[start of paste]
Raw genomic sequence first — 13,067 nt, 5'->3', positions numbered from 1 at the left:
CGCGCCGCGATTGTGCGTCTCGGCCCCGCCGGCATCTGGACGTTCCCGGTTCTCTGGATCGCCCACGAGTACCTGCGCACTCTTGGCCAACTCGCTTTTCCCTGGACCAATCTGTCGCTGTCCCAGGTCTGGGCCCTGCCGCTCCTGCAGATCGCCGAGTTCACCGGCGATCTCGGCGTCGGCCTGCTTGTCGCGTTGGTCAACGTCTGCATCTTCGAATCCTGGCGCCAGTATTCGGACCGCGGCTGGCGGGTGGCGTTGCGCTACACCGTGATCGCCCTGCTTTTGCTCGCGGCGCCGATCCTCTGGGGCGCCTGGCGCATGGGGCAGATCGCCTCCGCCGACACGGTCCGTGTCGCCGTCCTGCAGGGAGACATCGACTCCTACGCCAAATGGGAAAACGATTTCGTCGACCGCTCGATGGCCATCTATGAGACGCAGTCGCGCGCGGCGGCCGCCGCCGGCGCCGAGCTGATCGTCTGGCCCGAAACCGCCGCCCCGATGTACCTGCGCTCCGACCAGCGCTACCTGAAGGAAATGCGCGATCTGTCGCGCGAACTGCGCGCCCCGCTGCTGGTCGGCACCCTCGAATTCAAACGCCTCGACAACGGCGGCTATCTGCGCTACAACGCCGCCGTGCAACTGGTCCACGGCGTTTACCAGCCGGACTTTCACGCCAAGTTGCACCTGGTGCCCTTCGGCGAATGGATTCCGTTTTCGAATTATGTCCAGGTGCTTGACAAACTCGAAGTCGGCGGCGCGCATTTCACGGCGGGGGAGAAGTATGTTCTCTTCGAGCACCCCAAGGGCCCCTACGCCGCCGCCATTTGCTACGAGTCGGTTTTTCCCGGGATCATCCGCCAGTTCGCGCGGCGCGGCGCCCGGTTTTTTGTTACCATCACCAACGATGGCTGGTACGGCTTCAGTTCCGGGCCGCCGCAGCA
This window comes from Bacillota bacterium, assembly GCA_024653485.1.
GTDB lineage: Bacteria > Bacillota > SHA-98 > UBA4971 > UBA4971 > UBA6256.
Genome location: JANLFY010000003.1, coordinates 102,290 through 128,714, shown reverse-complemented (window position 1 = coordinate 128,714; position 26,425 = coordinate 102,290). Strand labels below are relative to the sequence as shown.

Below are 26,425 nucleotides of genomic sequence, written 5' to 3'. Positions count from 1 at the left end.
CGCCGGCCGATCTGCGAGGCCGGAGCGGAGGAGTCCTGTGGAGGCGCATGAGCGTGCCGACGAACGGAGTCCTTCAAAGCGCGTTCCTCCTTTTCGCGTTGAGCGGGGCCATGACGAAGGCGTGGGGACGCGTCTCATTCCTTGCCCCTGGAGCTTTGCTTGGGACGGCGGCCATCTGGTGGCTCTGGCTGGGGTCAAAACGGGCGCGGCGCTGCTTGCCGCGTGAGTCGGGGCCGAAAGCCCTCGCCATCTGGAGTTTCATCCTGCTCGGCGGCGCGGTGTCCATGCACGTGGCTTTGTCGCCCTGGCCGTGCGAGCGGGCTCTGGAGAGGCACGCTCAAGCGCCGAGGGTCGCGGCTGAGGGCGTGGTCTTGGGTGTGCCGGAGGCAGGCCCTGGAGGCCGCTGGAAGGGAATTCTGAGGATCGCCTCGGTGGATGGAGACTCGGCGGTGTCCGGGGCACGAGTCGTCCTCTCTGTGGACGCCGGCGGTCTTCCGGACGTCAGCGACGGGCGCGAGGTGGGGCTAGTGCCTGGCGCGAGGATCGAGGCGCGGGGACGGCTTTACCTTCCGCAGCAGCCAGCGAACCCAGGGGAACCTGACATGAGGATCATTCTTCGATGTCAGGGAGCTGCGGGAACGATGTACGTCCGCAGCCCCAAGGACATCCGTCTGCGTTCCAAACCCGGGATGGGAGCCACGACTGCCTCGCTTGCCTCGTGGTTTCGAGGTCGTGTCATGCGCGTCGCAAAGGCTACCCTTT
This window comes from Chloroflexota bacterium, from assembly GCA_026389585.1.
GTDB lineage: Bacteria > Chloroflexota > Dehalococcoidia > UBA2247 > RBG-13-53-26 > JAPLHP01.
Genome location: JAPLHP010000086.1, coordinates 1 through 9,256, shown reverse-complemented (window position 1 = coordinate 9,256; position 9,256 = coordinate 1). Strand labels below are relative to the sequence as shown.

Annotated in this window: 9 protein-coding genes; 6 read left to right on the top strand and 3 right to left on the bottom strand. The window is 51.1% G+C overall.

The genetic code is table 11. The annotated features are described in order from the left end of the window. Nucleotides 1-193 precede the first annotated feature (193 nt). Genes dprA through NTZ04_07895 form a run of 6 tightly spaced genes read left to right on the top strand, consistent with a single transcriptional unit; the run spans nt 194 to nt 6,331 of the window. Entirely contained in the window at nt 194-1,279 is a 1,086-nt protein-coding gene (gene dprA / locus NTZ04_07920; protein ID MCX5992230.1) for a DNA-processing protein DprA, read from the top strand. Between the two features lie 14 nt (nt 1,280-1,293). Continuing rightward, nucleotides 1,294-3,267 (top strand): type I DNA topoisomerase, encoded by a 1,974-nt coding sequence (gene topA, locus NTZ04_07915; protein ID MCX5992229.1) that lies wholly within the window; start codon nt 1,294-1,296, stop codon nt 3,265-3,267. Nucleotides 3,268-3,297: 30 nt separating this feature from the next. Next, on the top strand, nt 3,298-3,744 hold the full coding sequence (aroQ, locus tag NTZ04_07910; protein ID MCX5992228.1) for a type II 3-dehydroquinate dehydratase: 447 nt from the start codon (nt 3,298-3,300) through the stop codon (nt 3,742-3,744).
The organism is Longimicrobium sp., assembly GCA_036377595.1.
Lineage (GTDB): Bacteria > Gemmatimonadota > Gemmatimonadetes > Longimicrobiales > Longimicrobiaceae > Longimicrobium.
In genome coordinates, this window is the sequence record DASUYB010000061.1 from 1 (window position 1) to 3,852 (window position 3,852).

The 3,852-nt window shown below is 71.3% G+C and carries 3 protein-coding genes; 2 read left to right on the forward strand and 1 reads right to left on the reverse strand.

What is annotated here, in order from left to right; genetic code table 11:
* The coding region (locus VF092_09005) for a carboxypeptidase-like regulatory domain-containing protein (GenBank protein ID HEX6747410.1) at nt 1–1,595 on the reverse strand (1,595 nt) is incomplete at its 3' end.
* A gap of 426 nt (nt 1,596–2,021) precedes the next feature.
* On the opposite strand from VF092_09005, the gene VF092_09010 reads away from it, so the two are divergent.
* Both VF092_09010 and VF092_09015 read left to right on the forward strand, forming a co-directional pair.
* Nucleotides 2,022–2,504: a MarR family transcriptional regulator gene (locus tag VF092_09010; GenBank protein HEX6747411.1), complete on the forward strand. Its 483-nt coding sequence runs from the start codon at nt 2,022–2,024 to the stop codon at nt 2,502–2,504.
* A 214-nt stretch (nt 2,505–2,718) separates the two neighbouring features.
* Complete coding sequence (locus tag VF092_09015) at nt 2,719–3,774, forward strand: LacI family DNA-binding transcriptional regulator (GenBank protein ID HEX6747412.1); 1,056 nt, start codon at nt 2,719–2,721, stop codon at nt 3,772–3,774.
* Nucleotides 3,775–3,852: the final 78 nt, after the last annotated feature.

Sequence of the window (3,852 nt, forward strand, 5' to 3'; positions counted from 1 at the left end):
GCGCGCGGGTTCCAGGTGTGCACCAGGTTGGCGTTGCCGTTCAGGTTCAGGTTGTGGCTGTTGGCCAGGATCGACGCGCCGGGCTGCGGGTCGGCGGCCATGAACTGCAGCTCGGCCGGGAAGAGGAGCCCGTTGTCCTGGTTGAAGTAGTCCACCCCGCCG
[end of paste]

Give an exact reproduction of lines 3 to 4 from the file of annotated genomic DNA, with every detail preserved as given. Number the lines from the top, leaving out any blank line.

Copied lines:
This window comes from Bacillota bacterium, assembly GCA_024653485.1.
GTDB lineage: Bacteria > Bacillota > SHA-98 > UBA4971 > UBA4971 > UBA6256.